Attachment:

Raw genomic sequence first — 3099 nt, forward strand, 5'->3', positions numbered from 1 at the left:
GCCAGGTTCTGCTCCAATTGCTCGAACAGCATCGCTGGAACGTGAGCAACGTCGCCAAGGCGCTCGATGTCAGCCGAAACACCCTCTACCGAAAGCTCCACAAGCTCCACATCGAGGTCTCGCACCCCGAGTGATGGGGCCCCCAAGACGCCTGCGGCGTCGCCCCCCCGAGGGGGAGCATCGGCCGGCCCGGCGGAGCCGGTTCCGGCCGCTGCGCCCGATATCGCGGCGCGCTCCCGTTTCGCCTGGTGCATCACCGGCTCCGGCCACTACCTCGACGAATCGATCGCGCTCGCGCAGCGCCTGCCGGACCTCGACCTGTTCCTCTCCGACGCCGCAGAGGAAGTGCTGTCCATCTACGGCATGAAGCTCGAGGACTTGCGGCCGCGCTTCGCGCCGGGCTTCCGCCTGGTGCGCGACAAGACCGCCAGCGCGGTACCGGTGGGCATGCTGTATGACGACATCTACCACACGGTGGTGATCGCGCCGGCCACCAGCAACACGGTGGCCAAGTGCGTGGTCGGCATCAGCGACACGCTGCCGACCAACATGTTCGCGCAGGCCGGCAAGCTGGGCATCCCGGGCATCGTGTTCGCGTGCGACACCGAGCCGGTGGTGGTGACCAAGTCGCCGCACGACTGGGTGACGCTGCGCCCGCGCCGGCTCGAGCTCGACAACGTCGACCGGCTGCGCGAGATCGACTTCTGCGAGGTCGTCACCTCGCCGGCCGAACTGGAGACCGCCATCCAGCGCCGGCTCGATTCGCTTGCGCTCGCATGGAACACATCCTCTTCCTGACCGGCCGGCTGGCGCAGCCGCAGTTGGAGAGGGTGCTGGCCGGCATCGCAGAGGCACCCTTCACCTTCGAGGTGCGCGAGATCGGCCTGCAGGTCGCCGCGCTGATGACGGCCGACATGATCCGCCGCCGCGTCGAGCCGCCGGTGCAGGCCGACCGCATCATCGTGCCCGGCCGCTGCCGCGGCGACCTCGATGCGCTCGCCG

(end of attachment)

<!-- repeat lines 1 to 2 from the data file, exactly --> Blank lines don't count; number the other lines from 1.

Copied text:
Raw genomic sequence first — 3099 nt, forward strand, 5'->3', positions numbered from 1 at the left:
GCCAGGTTCTGCTCCAATTGCTCGAACAGCATCGCTGGAACGTGAGCAACGTCGCCAAGGCGCTCGATGTCAGCCGAAACACCCTCTACCGAAAGCTCCACAAGCTCCACATCGAGGTCTCGCACCCCGAGTGATGGGGCCCCCAAGACGCCTGCGGCGTCGCCCCCCCGAGGGGGAGCATCGGCCGGCCCGGCGGAGCCGGTTCCGGCCGCTGCGCCCGATATCGCGGCGCGCTCCCGTTTCGCCTGGTGCATCACCGGCTCCGGCCACTACCTCGACGAATCGATCGCGCTCGCGCAGCGCCTGCCGGACCTCGACCTGTTCCTCTCCGACGCCGCAGAGGAAGTGCTGTCCATCTACGGCATGAAGCTCGAGGACTTGCGGCCGCGCTTCGCGCCGGGCTTCCGCCTGGTGCGCGACAAGACCGCCAGCGCGGTACCGGTGGGCATGCTGTATGACGACATCTACCACACGGTGGTGATCGCGCCGGCCACCAGCAACACGGTGGCCAAGTGCGTGGTCGGCATCAGCGACACGCTGCCGACCAACATGTTCGCGCAGGCCGGCAAGCTGGGCATCCCGGGCATCGTGTTCGCGTGCGACACCGAGCCGGTGGTGGTGACCAAGTCGCCGCACGACTGGGTGACGCTGCGCCCGCGCCGGCTCGAGCTCGACAACGTCGACCGGCTGCGCGAGATCGACTTCTGCGAGGTCGTCACCTCGCCGGCCGAACTGGAGACCGCCATCCAGCGCCGGCTCGATTCGCTTGCGCTCGCATGGAACACATCCTCTTCCTGACCGGCCGGCTGGCGCAGCCGCAGTTGGAGAGGGTGCTGGCCGGCATCGCAGAGGCACCCTTCACCTTCGAGGTGCGCGAGATCGGCCTGCAGGTCGCCGCGCTGATGACGGCCGACATGATCCGCCGCCGCGTCGAGCCGCCGGTGCAGGCCGACCGCATCATCGTGCCCGGCCGCTGCCGCGGCGACCTCGATGCGCTCGCCG